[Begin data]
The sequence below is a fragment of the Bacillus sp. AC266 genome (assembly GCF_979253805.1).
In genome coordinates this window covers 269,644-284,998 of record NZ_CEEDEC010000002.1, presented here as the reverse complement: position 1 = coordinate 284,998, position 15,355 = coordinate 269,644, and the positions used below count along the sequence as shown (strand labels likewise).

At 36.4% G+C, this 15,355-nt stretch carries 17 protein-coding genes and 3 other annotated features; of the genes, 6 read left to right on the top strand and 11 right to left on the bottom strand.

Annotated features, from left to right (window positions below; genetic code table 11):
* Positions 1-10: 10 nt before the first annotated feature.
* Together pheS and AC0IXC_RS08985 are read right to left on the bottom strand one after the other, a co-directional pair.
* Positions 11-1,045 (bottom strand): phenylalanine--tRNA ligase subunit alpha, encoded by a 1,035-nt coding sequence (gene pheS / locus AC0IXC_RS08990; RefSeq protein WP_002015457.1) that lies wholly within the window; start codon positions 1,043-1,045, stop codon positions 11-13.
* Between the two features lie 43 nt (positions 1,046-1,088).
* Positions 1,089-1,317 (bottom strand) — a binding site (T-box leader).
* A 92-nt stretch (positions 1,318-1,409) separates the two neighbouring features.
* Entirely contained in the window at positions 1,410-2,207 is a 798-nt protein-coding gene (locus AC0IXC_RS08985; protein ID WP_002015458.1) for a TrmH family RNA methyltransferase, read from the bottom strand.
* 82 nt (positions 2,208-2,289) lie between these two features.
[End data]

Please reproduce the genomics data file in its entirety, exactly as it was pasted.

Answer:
The sequence below is a fragment of the Bacillus sp. AC266 genome (assembly GCF_979253805.1).
In genome coordinates this window covers 269,644-284,998 of record NZ_CEEDEC010000002.1, presented here as the reverse complement: position 1 = coordinate 284,998, position 15,355 = coordinate 269,644, and the positions used below count along the sequence as shown (strand labels likewise).

At 36.4% G+C, this 15,355-nt stretch carries 17 protein-coding genes and 3 other annotated features; of the genes, 6 read left to right on the top strand and 11 right to left on the bottom strand.

Annotated features, from left to right (window positions below; genetic code table 11):
* Positions 1-10: 10 nt before the first annotated feature.
* Together pheS and AC0IXC_RS08985 are read right to left on the bottom strand one after the other, a co-directional pair.
* Positions 11-1,045 (bottom strand): phenylalanine--tRNA ligase subunit alpha, encoded by a 1,035-nt coding sequence (gene pheS / locus AC0IXC_RS08990; RefSeq protein WP_002015457.1) that lies wholly within the window; start codon positions 1,043-1,045, stop codon positions 11-13.
* Between the two features lie 43 nt (positions 1,046-1,088).
* Positions 1,089-1,317 (bottom strand) — a binding site (T-box leader).
* A 92-nt stretch (positions 1,318-1,409) separates the two neighbouring features.
* Entirely contained in the window at positions 1,410-2,207 is a 798-nt protein-coding gene (locus AC0IXC_RS08985; protein ID WP_002015458.1) for a TrmH family RNA methyltransferase, read from the bottom strand.
* 82 nt (positions 2,208-2,289) lie between these two features.